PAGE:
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Sixty minutes of mostly-filler material give way to a surprisingly manic final twenty
In the greatest of 1980s-backwoods slasher traditions, "The Prey" follows a group of youthful campers who are exploring the Colorado Rockies. Little do they know, their hiking destination is also the stomping ground for a deformed killer disfigured in a forest fire decades prior.
Notorious for its convoluted production and release history (it seems few patent fact can be said in regard to either of these things; conflicting accounts from cast members abound, and director Edwin Scott, who made a name for himself in pornography, has never really commented on the film), "The Prey" is a film that I have affection for in spite of the fact that it's really quite badly put-together. The premise is very by-the-books so far as slashers are concerned, but the simplicity of it is strangely engaging. It's straightforward, no-frills, and good fun.
The film opens with a textbook nighttime slashing of an older camping couple before cutting to the youthful campers who are venturing into the same woods. The mountainous settings are remarkably atmospheric, at times recalling the also-maligned "Don't Go in the Woods" and the masterful "Just Before Dawn" (the latter is a far better film than "The Prey"; the former, not so much). The cinematography helps this significantly, and there is a true sense of wildness and danger as the characters venture through the barren terrain.
Where the film suffers quite remarkably is in its pacing, which is weighed down by repetitive, drawn-out stock footage of nature and wildlife. It's appropriate insofar as the "man vs. wild" theme is concerned here, but the director beats the audience over the head with it to the point of delirium. Given the film's brisk 80-minute runtime, it becomes clearer and clearer as the film plods along that the filmmakers really didn't know what they were doing, hence the proliferation of filler material. Also present is a flimsy storyline involving a park ranger and his boss (played by film legend Jackie Coogan) who relays the folktale about the killer and his origins.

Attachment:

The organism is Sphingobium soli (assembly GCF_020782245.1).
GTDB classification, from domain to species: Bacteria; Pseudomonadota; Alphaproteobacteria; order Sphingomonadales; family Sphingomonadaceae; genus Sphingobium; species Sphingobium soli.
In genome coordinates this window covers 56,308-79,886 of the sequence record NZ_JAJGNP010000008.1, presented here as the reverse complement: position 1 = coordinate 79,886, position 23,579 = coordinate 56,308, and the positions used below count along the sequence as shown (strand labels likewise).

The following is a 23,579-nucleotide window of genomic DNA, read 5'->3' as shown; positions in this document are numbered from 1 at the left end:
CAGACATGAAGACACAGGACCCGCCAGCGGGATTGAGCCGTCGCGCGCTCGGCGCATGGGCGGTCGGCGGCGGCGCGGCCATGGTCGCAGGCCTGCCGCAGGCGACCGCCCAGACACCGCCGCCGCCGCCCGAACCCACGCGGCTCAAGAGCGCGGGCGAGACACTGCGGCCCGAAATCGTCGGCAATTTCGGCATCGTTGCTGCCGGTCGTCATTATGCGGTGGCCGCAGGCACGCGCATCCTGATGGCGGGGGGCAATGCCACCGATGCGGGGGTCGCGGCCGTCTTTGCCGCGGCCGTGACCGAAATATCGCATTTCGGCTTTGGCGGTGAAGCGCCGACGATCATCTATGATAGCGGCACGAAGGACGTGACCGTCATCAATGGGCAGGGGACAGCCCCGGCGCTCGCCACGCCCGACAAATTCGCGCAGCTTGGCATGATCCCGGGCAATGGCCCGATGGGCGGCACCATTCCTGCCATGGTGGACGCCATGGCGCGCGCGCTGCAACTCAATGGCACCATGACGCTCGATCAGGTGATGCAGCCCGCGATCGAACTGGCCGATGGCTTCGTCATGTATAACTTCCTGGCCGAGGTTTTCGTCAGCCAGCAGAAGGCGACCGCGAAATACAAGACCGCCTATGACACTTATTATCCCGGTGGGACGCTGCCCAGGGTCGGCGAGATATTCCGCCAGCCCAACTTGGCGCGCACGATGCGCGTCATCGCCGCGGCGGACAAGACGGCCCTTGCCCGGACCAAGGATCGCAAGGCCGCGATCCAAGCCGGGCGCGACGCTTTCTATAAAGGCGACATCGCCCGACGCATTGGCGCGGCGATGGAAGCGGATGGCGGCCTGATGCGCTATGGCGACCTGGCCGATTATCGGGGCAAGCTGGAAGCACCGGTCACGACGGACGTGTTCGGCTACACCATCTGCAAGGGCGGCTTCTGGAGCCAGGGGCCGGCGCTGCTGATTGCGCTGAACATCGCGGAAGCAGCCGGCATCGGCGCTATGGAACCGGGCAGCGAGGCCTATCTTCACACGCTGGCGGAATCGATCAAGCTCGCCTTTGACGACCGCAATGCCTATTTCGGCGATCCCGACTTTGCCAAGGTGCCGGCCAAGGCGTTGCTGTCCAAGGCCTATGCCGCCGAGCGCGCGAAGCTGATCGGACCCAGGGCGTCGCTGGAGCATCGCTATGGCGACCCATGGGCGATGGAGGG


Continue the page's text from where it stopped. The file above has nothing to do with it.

An extended version of the film which runs 96 minutes was released in international markets, and this cut included an elongated backstory charting the villain's origins in a gypsy commune that burned to the ground after an act of arson; this is merely alluded to in the most widely available cut. The extended prologue also features drawn-out soft-core sex scenes between the gypsy villagers that ostensibly recall the director's previous talents as an adult filmmaker. This cut eliminates most of the filler nature footage, but I'd argue the shoehorned backstory renders it an actually worse film.
For all of its problems though, I do find "The Prey" to be worthwhile based merely on the last 20 minutes, which ramp up to be unspeakably tense. In a film that has managed to be so languorous and dull for its first hour, the final scenes achieve a sort of manic terror that is palpable and startling. The problem of course is that it takes an hour before any sort of tension really begins to come off the screen, but I'm not sure we could have one without the other-if the majority of the film wasn't as uneventful as it is, the finale likely wouldn't have the same impact it does by comparison.
Overall, I understand the qualms people have with the film, and it is fundamentally bad, but I can't help myself from admiring it for its finale, which manages to explode into a state of anxiety and fear that is both unexpected and masterful. Oh, and did I mention the gleefully demented final shot? Stock filler and cheapjack production aside, "The Prey" has a good film somewhere in it, buried under missed opportunities and wasted time. 6/10.
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